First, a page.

Psychological morbidity in newly referred patients with cancer

J Psychosom Res. 1995 Feb;39(2):193-202. doi: 10.1016/0022-3999(94)00103-c.


Over the last 10 yr, research has shown that although the majority of patients are able to cope with the stresses of cancer, a substantial number have difficulties which require some form of psychological help. This study reports on the levels of psychological distress in a heterogeneous group of 117 newly referred out-patients with cancer over a 6-month period. Each patient reported their levels of distress by completing two self-administered questionnaires (the GHQ-30 and HADS) on three separate occasions. A descriptive examination of the socio-demographic characteristics of the sample was also carried out. At the first assessment 30% of the sample scored above the threshold for probable psychiatric disorder on the GHQ-30 and 26% on the HADS anxiety scale. At 6 months follow-up levels had fallen to 21% for the GHQ-30 and 10% for HADS anxiety. The numbers of probable cases of HADS depression was 7% at the first assessment and 5% at follow-up. Differences in levels of psychological morbidity according to age, sex, partner status and socioeconomic group were demonstrated. However, we were unable to make any firm conclusions as to whether these effects were independent of each other as a controlled multivariate analysis of the data set was not possible.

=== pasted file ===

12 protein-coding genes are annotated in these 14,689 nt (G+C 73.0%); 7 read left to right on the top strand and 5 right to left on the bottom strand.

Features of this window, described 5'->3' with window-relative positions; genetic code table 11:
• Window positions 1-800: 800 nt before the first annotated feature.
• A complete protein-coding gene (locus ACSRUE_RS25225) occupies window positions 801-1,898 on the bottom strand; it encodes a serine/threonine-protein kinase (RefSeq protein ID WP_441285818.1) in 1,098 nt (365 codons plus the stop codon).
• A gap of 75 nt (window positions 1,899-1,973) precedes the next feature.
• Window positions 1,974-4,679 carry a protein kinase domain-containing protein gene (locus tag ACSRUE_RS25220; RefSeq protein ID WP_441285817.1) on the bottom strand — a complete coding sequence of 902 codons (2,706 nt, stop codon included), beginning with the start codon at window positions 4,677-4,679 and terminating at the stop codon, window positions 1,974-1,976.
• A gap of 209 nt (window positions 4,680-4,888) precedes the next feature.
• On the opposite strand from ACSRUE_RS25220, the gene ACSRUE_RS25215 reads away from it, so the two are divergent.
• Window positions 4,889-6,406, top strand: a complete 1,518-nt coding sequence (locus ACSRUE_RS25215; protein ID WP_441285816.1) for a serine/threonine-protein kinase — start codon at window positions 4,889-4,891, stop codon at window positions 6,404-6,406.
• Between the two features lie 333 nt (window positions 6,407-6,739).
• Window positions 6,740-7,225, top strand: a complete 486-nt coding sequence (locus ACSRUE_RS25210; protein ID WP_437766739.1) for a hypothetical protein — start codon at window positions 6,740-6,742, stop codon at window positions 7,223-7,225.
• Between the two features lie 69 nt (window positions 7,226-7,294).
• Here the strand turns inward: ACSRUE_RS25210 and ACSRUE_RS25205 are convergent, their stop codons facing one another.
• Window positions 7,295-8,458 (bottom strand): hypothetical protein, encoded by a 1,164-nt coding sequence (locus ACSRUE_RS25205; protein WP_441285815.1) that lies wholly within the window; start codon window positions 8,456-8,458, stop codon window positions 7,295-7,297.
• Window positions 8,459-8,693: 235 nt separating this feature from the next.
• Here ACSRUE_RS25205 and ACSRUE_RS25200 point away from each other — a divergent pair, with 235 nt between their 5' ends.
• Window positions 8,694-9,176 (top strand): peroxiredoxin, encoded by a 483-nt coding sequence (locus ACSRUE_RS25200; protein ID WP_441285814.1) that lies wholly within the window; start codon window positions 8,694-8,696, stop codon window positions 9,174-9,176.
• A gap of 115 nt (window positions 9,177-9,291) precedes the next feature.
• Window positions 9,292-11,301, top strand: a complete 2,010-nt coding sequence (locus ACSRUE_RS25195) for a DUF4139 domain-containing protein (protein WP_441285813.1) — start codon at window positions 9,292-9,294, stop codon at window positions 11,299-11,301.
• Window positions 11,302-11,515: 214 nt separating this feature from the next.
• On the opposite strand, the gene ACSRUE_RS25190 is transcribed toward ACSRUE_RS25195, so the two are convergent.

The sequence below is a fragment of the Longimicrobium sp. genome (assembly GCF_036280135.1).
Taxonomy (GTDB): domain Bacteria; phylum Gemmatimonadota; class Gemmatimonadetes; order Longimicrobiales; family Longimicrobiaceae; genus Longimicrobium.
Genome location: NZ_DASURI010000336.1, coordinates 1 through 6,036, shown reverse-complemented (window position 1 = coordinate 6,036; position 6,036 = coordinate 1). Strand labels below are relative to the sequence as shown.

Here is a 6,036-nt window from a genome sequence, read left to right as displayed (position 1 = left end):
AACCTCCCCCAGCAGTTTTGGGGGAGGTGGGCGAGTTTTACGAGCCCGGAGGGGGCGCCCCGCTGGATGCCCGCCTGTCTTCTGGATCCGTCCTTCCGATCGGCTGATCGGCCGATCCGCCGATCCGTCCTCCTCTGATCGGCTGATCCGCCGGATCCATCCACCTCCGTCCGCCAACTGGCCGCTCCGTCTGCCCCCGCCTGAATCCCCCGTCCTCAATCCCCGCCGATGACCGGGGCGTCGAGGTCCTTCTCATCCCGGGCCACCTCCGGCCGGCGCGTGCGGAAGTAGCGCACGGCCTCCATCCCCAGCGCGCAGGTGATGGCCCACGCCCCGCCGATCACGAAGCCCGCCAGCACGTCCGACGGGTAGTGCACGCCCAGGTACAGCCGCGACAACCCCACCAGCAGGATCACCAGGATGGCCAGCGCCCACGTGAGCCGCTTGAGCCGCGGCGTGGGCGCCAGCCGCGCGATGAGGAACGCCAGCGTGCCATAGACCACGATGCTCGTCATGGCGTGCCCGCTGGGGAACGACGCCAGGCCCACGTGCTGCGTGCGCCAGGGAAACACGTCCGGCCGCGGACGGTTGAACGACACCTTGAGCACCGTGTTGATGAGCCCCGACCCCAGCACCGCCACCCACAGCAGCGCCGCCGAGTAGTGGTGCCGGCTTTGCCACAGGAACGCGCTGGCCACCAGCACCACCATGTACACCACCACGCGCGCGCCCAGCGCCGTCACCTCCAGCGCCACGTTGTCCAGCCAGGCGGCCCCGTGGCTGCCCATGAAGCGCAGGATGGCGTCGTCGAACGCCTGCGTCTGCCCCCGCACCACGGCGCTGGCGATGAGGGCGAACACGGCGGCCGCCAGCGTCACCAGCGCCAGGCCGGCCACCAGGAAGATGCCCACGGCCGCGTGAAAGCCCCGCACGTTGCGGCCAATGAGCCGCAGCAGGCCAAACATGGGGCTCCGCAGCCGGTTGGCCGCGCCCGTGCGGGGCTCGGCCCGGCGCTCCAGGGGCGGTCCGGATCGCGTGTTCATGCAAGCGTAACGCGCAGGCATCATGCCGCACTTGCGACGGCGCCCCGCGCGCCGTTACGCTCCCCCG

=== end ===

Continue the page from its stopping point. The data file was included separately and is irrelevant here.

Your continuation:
Publication types

  • Research Support, Non-U.S. Gov't

MeSH terms

  • Adaptation, Psychological*
  • Adult
  • Age Factors
  • Aged
  • Anxiety Disorders / diagnosis
  • Anxiety Disorders / psychology
  • Depressive Disorder / diagnosis
  • Depressive Disorder / psychology
  • Female
  • Follow-Up Studies
  • Gender Identity
  • Humans
  • Male
  • Middle Aged
  • Neoplasms / psychology*
  • Patient Care Team
  • Personality Inventory / statistics & numerical data
  • Psychometrics
  • Sick Role*
  • Socioeconomic Factors